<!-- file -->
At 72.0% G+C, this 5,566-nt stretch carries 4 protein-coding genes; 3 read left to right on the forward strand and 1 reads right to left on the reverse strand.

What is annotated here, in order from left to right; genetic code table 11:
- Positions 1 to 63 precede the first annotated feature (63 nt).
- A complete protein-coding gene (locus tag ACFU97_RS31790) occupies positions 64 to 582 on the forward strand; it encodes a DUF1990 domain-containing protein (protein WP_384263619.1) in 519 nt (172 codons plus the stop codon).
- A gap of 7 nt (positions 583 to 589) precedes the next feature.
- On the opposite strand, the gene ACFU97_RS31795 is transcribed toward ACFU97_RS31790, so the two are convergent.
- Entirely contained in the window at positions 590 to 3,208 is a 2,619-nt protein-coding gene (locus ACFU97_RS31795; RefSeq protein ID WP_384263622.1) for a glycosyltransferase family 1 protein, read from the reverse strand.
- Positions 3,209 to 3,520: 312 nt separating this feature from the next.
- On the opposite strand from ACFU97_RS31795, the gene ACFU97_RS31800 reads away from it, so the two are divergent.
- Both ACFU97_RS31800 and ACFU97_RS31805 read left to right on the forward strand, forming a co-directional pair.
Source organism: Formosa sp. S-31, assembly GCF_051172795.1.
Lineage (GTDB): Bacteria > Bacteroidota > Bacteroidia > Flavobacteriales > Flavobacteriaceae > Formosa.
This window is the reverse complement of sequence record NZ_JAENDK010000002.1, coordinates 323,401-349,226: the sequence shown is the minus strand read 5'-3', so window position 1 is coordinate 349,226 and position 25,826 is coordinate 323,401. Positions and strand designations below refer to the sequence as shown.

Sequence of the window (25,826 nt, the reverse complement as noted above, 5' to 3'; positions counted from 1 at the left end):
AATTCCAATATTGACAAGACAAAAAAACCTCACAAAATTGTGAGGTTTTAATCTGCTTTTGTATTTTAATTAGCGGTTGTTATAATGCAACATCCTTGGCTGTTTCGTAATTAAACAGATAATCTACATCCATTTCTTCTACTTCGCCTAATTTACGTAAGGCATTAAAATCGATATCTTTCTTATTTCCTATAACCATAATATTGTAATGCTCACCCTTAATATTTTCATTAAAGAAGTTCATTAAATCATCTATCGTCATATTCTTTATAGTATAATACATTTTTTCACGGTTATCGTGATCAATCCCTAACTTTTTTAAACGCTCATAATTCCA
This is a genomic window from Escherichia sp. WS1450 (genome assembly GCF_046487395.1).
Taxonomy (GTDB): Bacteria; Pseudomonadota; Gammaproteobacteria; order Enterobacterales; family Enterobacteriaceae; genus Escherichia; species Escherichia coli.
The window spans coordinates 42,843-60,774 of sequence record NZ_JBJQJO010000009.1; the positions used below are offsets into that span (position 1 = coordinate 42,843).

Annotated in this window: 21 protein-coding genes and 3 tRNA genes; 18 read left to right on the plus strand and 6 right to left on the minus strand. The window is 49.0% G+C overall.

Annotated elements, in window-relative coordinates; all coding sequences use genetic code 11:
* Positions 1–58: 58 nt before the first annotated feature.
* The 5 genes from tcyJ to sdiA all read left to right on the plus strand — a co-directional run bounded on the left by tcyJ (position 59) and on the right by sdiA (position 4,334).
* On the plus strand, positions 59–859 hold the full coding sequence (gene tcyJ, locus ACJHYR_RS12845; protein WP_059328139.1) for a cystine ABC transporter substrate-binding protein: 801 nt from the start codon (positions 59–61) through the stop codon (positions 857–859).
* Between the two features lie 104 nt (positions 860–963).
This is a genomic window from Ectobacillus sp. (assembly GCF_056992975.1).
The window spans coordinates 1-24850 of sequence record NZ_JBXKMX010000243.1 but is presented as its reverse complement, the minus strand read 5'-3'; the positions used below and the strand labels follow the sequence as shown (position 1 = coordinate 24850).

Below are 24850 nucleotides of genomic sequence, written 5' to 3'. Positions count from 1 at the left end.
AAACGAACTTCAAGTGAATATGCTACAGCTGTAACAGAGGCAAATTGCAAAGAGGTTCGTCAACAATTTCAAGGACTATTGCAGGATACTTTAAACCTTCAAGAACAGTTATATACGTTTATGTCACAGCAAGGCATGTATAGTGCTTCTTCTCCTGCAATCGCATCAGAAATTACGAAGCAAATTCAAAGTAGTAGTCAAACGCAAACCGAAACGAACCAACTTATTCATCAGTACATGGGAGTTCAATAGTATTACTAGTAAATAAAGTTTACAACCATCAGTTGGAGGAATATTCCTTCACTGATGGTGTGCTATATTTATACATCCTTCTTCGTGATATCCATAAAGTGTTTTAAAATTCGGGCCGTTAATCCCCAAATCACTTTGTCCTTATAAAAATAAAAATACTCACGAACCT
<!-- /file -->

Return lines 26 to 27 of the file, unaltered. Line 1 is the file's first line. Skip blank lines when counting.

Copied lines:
The window spans coordinates 1-24850 of sequence record NZ_JBXKMX010000243.1 but is presented as its reverse complement, the minus strand read 5'-3'; the positions used below and the strand labels follow the sequence as shown (position 1 = coordinate 24850).

Below are 24850 nucleotides of genomic sequence, written 5' to 3'. Positions count from 1 at the left end.